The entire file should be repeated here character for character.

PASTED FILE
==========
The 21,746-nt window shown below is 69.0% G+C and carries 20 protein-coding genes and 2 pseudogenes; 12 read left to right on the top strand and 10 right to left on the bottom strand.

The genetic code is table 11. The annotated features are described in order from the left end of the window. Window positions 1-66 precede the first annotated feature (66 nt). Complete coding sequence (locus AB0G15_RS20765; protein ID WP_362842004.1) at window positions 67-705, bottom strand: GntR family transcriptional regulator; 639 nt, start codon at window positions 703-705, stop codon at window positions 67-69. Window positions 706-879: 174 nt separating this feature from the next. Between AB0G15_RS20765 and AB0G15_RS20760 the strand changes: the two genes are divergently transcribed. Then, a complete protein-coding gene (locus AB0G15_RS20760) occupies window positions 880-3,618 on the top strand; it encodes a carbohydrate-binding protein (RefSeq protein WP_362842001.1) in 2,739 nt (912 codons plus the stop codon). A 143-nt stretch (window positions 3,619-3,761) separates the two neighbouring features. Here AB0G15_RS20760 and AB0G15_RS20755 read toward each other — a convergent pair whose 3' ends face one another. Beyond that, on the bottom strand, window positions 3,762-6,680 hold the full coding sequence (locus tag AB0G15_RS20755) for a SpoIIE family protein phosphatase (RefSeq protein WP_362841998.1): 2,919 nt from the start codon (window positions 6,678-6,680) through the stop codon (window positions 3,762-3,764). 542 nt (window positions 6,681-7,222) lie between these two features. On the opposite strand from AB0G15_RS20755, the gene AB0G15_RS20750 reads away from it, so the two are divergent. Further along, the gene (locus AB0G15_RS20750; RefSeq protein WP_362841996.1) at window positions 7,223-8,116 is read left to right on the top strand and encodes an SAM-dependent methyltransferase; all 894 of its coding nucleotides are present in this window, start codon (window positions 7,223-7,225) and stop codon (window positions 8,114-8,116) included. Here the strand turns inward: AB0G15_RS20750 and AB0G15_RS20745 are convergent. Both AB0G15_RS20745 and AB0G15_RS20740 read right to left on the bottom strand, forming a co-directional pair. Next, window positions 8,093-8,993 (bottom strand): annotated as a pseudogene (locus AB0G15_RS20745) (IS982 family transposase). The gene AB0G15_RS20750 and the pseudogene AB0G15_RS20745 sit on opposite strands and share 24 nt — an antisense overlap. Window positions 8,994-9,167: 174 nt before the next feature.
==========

The 21,746-nt window shown below is 69.0% G+C and carries 20 protein-coding genes and 2 pseudogenes; 12 read left to right on the top strand and 10 right to left on the bottom strand.

The genetic code is table 11. The annotated features are described in order from the left end of the window. Window positions 1-66 precede the first annotated feature (66 nt). Complete coding sequence (locus AB0G15_RS20765; protein ID WP_362842004.1) at window positions 67-705, bottom strand: GntR family transcriptional regulator; 639 nt, start codon at window positions 703-705, stop codon at window positions 67-69. Window positions 706-879: 174 nt separating this feature from the next. Between AB0G15_RS20765 and AB0G15_RS20760 the strand changes: the two genes are divergently transcribed. Then, a complete protein-coding gene (locus AB0G15_RS20760) occupies window positions 880-3,618 on the top strand; it encodes a carbohydrate-binding protein (RefSeq protein WP_362842001.1) in 2,739 nt (912 codons plus the stop codon). A 143-nt stretch (window positions 3,619-3,761) separates the two neighbouring features. Here AB0G15_RS20760 and AB0G15_RS20755 read toward each other — a convergent pair whose 3' ends face one another. Beyond that, on the bottom strand, window positions 3,762-6,680 hold the full coding sequence (locus tag AB0G15_RS20755) for a SpoIIE family protein phosphatase (RefSeq protein WP_362841998.1): 2,919 nt from the start codon (window positions 6,678-6,680) through the stop codon (window positions 3,762-3,764). 542 nt (window positions 6,681-7,222) lie between these two features. On the opposite strand from AB0G15_RS20755, the gene AB0G15_RS20750 reads away from it, so the two are divergent. Further along, the gene (locus AB0G15_RS20750; RefSeq protein WP_362841996.1) at window positions 7,223-8,116 is read left to right on the top strand and encodes an SAM-dependent methyltransferase; all 894 of its coding nucleotides are present in this window, start codon (window positions 7,223-7,225) and stop codon (window positions 8,114-8,116) included. Here the strand turns inward: AB0G15_RS20750 and AB0G15_RS20745 are convergent. Both AB0G15_RS20745 and AB0G15_RS20740 read right to left on the bottom strand, forming a co-directional pair. Next, window positions 8,093-8,993 (bottom strand): annotated as a pseudogene (locus AB0G15_RS20745) (IS982 family transposase). The gene AB0G15_RS20750 and the pseudogene AB0G15_RS20745 sit on opposite strands and share 24 nt — an antisense overlap. Window positions 8,994-9,167: 174 nt before the next feature.